Out in the Cold

I’ll make it short and sweet.
She didn’t like it. Or at least, not enough to overcome its fatal flaw.
I knew there was trouble when two weeks had passed and no word. And then three. And then four.
I nudged her ar four, and got the encouraging reply that the agency was moving office. An excellent excuse, so I continued to wait.. The ants by this time had stopped scurrying in the pit of my stomach. I already knew the answer.
She was quite ploite about it. Made some comments about this or that, and then, at the end: “You do realise, don’t you, that your publisher is not going to be pleased at the Guyana location.”
I wrote her back:
“I knew. I took the risk anyway. Please send it in.”
She did.
The waiitng began anew.
At about the three-week-mark I got a brief note from Agent saying that Editor was a third of the way through and thought my writing was better than ever.
But “good writing” never really set me on fire. What about my story? Wasn’t THAT great? That’s what I wanted to hear.
Two months in I began to get restless.
Why should I give them this great story anyway? They hadn’t treated me well; they didn’t trust me to write a good book. They tried to manipulate me as a writer. They subjugated my creativity, my writer’s instinct, to the market.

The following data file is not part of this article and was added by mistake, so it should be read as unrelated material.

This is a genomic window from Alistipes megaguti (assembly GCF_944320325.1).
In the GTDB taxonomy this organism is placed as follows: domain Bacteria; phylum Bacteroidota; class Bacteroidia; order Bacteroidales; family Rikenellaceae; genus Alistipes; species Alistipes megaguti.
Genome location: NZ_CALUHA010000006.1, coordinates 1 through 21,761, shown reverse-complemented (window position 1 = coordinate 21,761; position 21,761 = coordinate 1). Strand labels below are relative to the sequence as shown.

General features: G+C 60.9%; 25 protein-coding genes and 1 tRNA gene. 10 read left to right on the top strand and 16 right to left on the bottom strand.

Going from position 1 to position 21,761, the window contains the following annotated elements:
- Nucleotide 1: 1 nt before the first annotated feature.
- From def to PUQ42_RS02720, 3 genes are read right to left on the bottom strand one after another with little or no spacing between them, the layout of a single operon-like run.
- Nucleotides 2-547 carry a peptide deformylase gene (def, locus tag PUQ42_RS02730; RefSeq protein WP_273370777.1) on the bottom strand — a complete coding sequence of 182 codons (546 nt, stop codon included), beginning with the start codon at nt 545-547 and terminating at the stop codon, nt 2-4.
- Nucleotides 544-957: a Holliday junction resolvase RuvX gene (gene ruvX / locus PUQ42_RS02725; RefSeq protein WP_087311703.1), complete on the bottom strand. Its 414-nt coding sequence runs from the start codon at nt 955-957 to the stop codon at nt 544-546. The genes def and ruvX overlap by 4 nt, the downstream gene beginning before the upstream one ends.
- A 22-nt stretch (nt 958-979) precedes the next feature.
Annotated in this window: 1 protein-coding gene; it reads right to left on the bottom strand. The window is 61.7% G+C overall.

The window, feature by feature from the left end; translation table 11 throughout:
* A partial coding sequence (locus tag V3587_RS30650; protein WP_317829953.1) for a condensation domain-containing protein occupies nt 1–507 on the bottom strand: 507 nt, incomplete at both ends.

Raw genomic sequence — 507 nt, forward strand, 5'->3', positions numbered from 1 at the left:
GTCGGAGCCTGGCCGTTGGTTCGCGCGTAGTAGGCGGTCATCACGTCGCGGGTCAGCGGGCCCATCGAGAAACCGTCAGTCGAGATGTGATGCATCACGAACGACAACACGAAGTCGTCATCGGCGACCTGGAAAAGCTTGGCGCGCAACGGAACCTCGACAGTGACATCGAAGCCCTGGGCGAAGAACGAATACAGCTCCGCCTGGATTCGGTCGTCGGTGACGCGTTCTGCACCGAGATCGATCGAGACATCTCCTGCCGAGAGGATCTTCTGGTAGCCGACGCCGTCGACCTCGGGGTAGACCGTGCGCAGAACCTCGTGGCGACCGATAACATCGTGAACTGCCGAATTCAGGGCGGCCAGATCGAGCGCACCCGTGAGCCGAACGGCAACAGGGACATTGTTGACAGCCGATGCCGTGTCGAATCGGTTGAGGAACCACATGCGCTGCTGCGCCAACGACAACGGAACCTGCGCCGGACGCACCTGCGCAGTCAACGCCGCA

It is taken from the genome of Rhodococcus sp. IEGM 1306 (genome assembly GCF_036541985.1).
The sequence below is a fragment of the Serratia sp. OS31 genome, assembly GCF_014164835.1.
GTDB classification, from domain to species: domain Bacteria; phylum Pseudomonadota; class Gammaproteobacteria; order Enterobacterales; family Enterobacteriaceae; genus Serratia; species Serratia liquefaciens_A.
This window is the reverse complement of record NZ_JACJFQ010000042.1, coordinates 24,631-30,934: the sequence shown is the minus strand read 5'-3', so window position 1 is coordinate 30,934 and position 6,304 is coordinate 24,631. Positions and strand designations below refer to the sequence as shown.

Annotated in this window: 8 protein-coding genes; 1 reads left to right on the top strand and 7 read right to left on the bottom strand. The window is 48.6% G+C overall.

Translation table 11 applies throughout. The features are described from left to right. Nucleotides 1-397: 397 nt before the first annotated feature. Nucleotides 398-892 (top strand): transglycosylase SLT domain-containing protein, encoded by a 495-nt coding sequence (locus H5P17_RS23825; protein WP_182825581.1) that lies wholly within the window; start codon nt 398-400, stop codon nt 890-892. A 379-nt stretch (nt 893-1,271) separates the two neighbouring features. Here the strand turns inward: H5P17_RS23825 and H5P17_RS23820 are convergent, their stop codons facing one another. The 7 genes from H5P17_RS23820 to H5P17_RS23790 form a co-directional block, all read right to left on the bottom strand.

I wanted a new publisher.
I broached the subject with my agent; she said it wasn’t a good idea; for several reasons. And anyway, it was an option book. I had to wait it out.
I began to hope for a rejection, just so I could find that great new pubisher that would recognise my genius.
The option period passed; the very next day I wrote my agent and asked her to start looking for a new publisher.
That’s when the rejection came.
It wasn’t the book itself.
It was the fact that Guyana was a larger-than-life-character in it.
Well, that had been my intention, hadn’t it?
Feeling very cocky, I asked my agent to find me a new publisher.
She said there was no point.
“They will all ask why you’re moving away from HarperCollins and when they know you’ve been rejected for your option book they won’t want you.They’ll think of you as a failure. Nobody wants a failure. Nobody is going to want this book.”
Well, thank you very much, dear agent!
I’ll show you!
If she wans’t prepared to shop Last of the Sugar Gods then I’d find an agent who would.
I wrote her a polite but firm and yet passionate letter, thanking her for all she’d done for me to date (which was a lot – she had been the best agent up tp now) but letting her know that the time had come to part company.
So there I was.
No publisher.
No agent.
All on my own again.
And strangely exhilerated. It felt good to be back at the beginning.


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